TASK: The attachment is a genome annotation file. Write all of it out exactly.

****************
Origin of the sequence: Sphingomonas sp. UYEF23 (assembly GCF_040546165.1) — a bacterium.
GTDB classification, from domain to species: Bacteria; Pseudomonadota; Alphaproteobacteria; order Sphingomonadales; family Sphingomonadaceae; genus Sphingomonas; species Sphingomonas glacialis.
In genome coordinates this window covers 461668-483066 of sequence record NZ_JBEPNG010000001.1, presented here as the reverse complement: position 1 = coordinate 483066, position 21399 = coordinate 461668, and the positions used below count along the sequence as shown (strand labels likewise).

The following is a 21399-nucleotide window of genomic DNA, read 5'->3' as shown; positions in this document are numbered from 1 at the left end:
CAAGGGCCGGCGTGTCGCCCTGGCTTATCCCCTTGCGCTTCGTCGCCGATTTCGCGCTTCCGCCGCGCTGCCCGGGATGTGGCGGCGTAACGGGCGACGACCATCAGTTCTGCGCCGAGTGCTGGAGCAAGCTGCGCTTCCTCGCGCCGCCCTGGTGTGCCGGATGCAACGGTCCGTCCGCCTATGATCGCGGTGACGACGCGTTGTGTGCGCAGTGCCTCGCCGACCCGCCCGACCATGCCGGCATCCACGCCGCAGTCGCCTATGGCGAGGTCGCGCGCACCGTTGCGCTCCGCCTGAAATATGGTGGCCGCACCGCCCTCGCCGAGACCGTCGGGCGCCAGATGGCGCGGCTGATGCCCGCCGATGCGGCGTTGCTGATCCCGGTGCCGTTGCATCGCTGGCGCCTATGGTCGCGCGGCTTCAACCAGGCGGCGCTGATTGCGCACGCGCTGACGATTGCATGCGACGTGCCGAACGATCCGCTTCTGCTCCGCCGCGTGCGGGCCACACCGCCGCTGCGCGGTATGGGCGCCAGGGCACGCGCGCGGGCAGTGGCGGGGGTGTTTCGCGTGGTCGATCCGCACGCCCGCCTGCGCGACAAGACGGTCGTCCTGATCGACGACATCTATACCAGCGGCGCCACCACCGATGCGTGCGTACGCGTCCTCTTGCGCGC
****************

Origin of the sequence: Sphingomonas sp. UYEF23 (assembly GCF_040546165.1) — a bacterium.
GTDB classification, from domain to species: Bacteria; Pseudomonadota; Alphaproteobacteria; order Sphingomonadales; family Sphingomonadaceae; genus Sphingomonas; species Sphingomonas glacialis.
In genome coordinates this window covers 461668-483066 of sequence record NZ_JBEPNG010000001.1, presented here as the reverse complement: position 1 = coordinate 483066, position 21399 = coordinate 461668, and the positions used below count along the sequence as shown (strand labels likewise).

The following is a 21399-nucleotide window of genomic DNA, read 5'->3' as shown; positions in this document are numbered from 1 at the left end:
CAAGGGCCGGCGTGTCGCCCTGGCTTATCCCCTTGCGCTTCGTCGCCGATTTCGCGCTTCCGCCGCGCTGCCCGGGATGTGGCGGCGTAACGGGCGACGACCATCAGTTCTGCGCCGAGTGCTGGAGCAAGCTGCGCTTCCTCGCGCCGCCCTGGTGTGCCGGATGCAACGGTCCGTCCGCCTATGATCGCGGTGACGACGCGTTGTGTGCGCAGTGCCTCGCCGACCCGCCCGACCATGCCGGCATCCACGCCGCAGTCGCCTATGGCGAGGTCGCGCGCACCGTTGCGCTCCGCCTGAAATATGGTGGCCGCACCGCCCTCGCCGAGACCGTCGGGCGCCAGATGGCGCGGCTGATGCCCGCCGATGCGGCGTTGCTGATCCCGGTGCCGTTGCATCGCTGGCGCCTATGGTCGCGCGGCTTCAACCAGGCGGCGCTGATTGCGCACGCGCTGACGATTGCATGCGACGTGCCGAACGATCCGCTTCTGCTCCGCCGCGTGCGGGCCACACCGCCGCTGCGCGGTATGGGCGCCAGGGCACGCGCGCGGGCAGTGGCGGGGGTGTTTCGCGTGGTCGATCCGCACGCCCGCCTGCGCGACAAGACGGTCGTCCTGATCGACGACATCTATACCAGCGGCGCCACCACCGATGCGTGCGTACGCGTCCTCTTGCGCGC